New York City Mayor Michael Bloomberg on Friday announced more help for residents: a new program called NYC Rapid Repair for people whose houses were damaged by the storm. The program, paid for by the Federal Emergency Management Agency, will cut through bureaucracy and get contractors to many damaged homes starting next week, he said.

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Local News
4:34 pm
Fri November 9, 2012

NM to deploy resources to storm-ravaged states

Gov. Susana Martinez has signed an order to support the deployment of New Mexico resources to northeastern states that need help in the wake of Superstorm Sandy.

Friday's executive order makes $200,000 available to the Department of Homeland Security and Emergency Management to coordinate the deployment and support of New Mexico resources for relief efforts.

The storm made landfall on the East Coast on Oct. 29 and has caused an estimated $50 billion in damages.

Local News
4:32 pm
Fri November 9, 2012

US, Mexico close to Colorado River water use pact

Government leaders in the United States and Mexico are close to signing a pact to add areas south of the border to Colorado River water sharing agreements involving seven Western U.S. states.

U.S. Bureau of Reclamation officials said Friday that final documents are circulating among the 15 water agencies and state officials in Nevada, Arizona, California, Colorado, New Mexico, Utah and Wyoming.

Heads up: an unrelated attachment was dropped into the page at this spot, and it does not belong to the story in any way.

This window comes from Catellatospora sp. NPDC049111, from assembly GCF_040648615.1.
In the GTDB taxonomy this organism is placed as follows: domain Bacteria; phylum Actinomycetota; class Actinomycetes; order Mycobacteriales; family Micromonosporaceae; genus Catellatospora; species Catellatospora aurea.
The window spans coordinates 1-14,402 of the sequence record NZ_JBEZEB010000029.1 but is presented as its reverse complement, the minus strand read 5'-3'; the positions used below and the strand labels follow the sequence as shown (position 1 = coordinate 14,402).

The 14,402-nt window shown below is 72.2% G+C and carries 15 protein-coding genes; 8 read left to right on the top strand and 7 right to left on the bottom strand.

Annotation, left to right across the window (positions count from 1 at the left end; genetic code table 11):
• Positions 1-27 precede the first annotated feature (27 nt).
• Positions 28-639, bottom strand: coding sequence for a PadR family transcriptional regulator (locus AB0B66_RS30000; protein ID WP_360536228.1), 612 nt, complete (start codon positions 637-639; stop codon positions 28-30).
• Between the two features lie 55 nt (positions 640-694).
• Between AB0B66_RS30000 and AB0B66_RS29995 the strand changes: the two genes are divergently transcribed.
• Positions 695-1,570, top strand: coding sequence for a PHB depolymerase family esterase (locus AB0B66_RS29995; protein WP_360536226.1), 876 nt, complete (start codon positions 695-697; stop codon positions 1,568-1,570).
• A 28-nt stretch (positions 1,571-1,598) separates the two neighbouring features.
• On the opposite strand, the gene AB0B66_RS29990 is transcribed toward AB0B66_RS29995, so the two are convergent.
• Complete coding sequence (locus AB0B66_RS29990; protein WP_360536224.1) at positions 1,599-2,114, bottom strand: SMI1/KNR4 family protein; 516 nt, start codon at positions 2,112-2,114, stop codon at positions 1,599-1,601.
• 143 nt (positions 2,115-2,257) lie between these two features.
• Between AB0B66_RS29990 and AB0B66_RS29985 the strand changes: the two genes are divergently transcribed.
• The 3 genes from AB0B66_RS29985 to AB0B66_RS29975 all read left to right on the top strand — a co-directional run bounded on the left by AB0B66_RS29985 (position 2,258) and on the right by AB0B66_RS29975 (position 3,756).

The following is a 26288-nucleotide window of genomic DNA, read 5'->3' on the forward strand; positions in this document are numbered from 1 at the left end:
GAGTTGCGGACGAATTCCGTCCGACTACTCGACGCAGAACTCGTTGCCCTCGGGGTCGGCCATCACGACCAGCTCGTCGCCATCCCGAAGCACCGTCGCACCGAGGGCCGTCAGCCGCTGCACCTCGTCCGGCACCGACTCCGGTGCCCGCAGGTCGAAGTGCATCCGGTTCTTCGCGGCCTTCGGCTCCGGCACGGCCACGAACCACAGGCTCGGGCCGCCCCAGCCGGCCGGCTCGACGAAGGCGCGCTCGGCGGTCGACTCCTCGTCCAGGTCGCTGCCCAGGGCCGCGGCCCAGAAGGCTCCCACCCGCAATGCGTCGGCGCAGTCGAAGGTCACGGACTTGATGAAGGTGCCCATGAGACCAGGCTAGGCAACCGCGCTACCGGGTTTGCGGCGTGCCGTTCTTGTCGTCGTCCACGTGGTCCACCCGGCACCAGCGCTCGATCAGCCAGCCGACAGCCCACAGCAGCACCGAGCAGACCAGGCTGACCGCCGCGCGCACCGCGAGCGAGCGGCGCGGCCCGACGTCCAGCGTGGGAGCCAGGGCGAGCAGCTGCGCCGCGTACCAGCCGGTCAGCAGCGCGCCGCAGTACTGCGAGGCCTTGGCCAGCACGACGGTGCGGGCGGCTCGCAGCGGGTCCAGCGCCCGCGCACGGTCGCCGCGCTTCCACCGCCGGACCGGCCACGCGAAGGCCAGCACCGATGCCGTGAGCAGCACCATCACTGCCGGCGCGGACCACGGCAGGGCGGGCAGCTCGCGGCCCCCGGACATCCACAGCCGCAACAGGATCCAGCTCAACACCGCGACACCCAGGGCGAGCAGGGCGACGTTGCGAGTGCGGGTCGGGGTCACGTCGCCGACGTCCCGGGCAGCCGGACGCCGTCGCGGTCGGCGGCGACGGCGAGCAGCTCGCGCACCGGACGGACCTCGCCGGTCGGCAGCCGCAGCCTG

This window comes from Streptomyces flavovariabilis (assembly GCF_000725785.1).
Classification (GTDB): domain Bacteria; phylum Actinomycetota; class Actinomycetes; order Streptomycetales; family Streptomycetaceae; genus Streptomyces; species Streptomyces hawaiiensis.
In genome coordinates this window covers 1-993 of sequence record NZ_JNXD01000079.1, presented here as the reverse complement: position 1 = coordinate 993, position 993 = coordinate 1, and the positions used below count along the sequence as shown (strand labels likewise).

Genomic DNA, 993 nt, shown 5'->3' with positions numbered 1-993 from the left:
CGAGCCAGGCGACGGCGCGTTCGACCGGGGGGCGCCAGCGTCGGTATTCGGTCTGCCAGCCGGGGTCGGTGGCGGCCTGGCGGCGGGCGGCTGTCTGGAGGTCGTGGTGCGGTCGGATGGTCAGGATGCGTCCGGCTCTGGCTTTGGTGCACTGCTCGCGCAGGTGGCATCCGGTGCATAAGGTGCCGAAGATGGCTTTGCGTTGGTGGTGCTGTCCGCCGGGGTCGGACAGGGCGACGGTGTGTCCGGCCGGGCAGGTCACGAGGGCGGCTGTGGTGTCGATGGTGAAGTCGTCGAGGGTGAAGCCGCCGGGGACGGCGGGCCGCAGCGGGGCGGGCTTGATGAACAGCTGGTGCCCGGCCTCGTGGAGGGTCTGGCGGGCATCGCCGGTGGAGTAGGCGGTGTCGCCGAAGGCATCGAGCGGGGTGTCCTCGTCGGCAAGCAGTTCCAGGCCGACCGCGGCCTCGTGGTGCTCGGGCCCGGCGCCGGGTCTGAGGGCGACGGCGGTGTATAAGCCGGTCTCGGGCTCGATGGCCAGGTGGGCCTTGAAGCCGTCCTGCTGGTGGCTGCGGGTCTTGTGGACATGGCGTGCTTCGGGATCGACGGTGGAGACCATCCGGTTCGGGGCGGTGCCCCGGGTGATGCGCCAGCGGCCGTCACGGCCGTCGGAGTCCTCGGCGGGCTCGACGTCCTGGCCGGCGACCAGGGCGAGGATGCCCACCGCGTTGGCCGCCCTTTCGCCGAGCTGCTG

The Las Vegas Review-Journal reports the Southern Nevada Water Authority and Colorado River Commission of Nevada will consider it next week.

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Local News
4:31 pm
Fri November 9, 2012

Bernalillo County seeking to fix jail overcrowding

Bernalillo County officials say there may be as many as 1,000 people being held at the chronically overcrowded Metropolitan Detention Center who don't need to be there.

The Albuquerque Journal reports (http://bit.ly/Rp9rnZ) that officials plan to take around 400 from behind bars and put them in programs where they can be monitored and get help.

The plan is to expand the 2nd Judicial District Court's pretrial services program and the county's Community Custody Program, which would cover some defendants awaiting trial and others already sentenced.

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Local News
4:30 pm
Fri November 9, 2012

Foster children portraits on display at UNM's Pit

The state and the University of New Mexico have unveiled a new attraction for Lobo basketball fans, a "Heart Gallery" featuring portraits of children up for adoption.

Gov. Susana Martinez was at the university Thursday to announce the gallery, which will display pictures of foster children from the Children, Youth, and Families Department.

CYFD says it has a temporary display ready for the Monday's basketball season home opener at The Pit. A permanent gallery will follow.

It's All Politics
4:12 pm
Fri November 9, 2012

The Upside To Plunging Off The Fiscal Cliff

With Congress on the edge of a fiscal cliff, set to occur Jan. 1, some say a fiscal plunge is exactly what's needed to break the political logjam.
iStockphoto.com

Originally published on Fri November 16, 2012 10:17 am

Now that the election is over, Washington is transfixed by the fiscal cliff, the automatic tax increases and spending cuts due to take effect Jan. 1 if nothing is done.

The sudden shock could seriously damage the economy.

But some Democrats and policy analysts are suggesting that going over the fiscal cliff could help break the political logjam.